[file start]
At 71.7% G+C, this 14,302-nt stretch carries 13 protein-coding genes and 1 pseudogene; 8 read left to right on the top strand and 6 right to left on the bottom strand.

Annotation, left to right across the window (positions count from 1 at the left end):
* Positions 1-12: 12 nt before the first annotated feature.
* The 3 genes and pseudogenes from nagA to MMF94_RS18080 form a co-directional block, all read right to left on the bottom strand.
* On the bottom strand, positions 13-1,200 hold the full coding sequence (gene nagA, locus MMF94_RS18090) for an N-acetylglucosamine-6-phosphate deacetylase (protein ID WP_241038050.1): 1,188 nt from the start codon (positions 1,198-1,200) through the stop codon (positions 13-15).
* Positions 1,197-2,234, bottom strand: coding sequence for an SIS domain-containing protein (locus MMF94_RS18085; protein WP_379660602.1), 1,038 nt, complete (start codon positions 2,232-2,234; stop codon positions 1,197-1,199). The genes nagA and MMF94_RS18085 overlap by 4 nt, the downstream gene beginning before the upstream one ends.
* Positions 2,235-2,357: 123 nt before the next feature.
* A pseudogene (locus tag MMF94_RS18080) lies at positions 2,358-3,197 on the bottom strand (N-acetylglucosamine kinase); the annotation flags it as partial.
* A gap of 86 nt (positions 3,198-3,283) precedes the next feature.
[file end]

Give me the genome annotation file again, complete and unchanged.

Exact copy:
At 71.7% G+C, this 14,302-nt stretch carries 13 protein-coding genes and 1 pseudogene; 8 read left to right on the top strand and 6 right to left on the bottom strand.

Annotation, left to right across the window (positions count from 1 at the left end):
* Positions 1-12: 12 nt before the first annotated feature.
* The 3 genes and pseudogenes from nagA to MMF94_RS18080 form a co-directional block, all read right to left on the bottom strand.
* On the bottom strand, positions 13-1,200 hold the full coding sequence (gene nagA, locus MMF94_RS18090) for an N-acetylglucosamine-6-phosphate deacetylase (protein ID WP_241038050.1): 1,188 nt from the start codon (positions 1,198-1,200) through the stop codon (positions 13-15).
* Positions 1,197-2,234, bottom strand: coding sequence for an SIS domain-containing protein (locus MMF94_RS18085; protein WP_379660602.1), 1,038 nt, complete (start codon positions 2,232-2,234; stop codon positions 1,197-1,199). The genes nagA and MMF94_RS18085 overlap by 4 nt, the downstream gene beginning before the upstream one ends.
* Positions 2,235-2,357: 123 nt before the next feature.
* A pseudogene (locus tag MMF94_RS18080) lies at positions 2,358-3,197 on the bottom strand (N-acetylglucosamine kinase); the annotation flags it as partial.
* A gap of 86 nt (positions 3,198-3,283) precedes the next feature.